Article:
Mark shares that, although they serve in the “Bible Belt” where there are lots of churches, the church hasn’t really engaged the foster care community. “They have heard of foster care, but they don’t really understand it,” he says. It has been encouraging to see the church community develop an awareness of a group of people in the community who need help—and seeing the foster care community in a wholistic sense, meaning agency workers, foster parents, vulnerable adults, and kids. Working together with other agencies in the community, Mark and Alison organized a conference to resource the churches and equip foster families.

The conference was a large undertaking that has shown many positive results, but the simple tools, such as the Journey Bags, are a doorway that often opens conversations about how they can do more. These tangible actions provide opportunity for deeper service, as awareness prompts more action. It’s another example of the church caring, but not knowing how to get involved. TFI’s Initiatives makes it easier, and God keeps opening doors.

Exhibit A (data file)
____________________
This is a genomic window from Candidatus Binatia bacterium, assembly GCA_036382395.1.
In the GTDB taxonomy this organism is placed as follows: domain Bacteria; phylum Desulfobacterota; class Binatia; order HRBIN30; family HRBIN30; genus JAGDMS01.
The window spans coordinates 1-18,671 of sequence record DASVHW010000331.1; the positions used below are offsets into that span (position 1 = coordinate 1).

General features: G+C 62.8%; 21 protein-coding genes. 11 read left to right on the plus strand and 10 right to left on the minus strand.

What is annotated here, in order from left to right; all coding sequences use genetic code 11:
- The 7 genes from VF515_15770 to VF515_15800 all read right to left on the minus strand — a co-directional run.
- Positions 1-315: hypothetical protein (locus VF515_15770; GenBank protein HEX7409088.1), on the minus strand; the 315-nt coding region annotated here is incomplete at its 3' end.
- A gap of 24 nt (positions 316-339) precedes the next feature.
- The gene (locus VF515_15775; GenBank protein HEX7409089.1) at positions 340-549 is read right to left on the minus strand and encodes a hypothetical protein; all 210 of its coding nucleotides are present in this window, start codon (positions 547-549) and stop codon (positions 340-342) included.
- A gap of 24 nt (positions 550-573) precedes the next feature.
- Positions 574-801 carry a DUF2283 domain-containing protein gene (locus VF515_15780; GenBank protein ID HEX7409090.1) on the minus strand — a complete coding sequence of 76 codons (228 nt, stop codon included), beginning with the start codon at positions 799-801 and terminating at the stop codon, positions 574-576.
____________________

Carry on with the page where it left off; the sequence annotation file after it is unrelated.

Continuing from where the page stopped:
Angie agrees, saying that in her area in Virginia, the tangible things like Journey Bags or organizing a Holiday Party gives the church opportunities to “touch”—they are entry level activities that lead to more commitment. “For some people, [foster care is] scary…but then they see that it’s not so scary after all.”

TFI’s commitment to bring joy and purpose to the entire foster care community is an important factor that reaps huge dividends. For example, supporting and encouraging agency workers—building relationships and caring about them as individuals and not simply as a cog in the system—is an important value for TFI Advocates. When workers feel supported, they can do their job better.